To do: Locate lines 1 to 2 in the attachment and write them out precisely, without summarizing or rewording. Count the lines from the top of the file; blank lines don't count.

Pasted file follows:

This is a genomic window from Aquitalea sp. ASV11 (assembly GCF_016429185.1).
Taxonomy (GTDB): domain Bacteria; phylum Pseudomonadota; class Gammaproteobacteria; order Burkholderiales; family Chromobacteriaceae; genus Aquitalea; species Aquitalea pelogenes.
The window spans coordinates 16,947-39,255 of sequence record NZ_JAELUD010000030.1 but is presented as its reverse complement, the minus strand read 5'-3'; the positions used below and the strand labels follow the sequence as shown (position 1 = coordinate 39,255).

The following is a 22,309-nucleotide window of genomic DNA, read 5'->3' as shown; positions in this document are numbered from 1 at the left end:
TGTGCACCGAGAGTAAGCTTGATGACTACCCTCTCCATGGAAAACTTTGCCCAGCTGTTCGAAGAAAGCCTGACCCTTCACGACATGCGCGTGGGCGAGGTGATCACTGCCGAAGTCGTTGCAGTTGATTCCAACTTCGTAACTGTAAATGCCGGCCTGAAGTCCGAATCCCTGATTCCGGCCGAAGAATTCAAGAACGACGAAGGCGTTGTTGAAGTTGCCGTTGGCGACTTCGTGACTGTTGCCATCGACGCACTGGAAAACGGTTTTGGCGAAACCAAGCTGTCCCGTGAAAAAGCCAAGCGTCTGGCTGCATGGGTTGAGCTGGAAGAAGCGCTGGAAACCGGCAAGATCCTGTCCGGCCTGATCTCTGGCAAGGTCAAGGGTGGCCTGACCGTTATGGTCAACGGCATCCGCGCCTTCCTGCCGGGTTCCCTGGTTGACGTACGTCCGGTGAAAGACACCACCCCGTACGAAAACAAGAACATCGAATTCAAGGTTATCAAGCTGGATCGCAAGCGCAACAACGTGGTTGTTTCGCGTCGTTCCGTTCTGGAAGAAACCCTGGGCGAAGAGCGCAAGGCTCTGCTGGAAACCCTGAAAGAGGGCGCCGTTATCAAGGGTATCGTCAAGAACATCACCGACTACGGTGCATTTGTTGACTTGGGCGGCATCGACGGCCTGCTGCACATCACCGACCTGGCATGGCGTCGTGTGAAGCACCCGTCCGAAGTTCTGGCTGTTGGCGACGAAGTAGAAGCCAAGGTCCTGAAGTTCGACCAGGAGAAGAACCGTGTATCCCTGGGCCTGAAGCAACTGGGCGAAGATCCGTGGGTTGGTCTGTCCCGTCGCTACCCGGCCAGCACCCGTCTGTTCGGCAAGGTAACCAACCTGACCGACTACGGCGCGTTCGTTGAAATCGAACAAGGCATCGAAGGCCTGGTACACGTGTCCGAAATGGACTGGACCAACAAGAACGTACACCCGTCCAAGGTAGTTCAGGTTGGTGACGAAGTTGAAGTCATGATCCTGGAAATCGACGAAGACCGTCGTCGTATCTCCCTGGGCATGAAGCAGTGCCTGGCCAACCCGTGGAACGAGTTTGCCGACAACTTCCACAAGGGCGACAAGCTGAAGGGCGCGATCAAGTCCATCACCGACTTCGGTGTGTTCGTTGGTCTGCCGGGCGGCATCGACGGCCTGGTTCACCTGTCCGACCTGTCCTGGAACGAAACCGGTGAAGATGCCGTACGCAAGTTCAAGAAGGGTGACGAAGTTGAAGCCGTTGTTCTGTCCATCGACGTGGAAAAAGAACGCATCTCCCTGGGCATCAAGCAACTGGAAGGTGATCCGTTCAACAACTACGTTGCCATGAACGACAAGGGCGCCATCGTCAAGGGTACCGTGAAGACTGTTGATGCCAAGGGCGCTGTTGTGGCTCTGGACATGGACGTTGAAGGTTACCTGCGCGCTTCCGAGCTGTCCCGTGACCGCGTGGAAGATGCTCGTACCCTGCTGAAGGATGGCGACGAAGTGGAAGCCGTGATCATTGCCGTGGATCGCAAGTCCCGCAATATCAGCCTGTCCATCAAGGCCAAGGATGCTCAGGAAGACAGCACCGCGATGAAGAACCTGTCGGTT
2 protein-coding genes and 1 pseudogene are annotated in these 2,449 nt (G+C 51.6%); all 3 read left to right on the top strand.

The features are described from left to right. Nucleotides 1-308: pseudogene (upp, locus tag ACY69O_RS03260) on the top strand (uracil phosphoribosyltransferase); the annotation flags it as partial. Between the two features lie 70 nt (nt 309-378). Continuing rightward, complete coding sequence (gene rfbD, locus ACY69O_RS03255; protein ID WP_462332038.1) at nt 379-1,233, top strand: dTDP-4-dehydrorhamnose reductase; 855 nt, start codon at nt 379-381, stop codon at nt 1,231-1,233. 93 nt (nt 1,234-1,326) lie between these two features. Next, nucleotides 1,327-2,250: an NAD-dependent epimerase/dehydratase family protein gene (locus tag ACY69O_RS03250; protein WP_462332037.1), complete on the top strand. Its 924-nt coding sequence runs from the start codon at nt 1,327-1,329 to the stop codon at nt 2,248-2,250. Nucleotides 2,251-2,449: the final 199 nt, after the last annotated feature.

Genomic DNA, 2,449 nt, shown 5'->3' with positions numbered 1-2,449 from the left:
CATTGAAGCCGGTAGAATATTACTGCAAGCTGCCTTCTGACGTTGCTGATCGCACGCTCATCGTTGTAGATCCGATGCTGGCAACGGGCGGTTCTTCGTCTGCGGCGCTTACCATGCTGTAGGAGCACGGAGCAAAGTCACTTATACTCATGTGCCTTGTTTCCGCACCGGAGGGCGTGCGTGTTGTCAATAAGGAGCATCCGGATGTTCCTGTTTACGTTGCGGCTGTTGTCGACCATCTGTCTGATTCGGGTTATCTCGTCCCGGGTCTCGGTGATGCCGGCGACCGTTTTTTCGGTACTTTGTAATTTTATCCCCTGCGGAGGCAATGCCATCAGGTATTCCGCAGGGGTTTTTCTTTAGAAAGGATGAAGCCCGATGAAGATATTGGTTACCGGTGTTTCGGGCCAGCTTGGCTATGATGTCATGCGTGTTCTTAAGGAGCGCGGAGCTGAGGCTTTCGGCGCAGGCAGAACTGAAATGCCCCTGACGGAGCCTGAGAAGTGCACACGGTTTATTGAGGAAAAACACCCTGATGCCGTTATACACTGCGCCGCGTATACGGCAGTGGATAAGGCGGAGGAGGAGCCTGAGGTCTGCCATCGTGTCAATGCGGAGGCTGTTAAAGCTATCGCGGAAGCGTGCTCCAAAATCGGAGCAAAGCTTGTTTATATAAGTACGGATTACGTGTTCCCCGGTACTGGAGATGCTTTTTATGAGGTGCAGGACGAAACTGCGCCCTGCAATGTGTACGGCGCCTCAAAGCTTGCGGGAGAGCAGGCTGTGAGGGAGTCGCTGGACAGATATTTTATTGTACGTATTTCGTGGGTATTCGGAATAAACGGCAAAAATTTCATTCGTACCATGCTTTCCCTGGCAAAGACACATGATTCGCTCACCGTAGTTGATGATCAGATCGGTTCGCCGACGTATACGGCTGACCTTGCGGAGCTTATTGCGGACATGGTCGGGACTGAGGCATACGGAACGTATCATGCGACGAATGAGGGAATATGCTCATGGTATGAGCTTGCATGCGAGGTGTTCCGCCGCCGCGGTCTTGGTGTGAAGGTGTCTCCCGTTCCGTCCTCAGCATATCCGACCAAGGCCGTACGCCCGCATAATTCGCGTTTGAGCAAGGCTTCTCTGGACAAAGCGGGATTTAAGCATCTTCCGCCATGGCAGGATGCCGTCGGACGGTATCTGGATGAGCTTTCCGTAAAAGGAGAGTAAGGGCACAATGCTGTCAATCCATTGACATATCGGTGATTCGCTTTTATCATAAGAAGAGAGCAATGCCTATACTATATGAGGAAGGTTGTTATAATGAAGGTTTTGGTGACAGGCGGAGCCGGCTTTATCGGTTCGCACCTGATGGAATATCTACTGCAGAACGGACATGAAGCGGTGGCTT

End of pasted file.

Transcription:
This is a genomic window from Aquitalea sp. ASV11 (assembly GCF_016429185.1).
Taxonomy (GTDB): domain Bacteria; phylum Pseudomonadota; class Gammaproteobacteria; order Burkholderiales; family Chromobacteriaceae; genus Aquitalea; species Aquitalea pelogenes.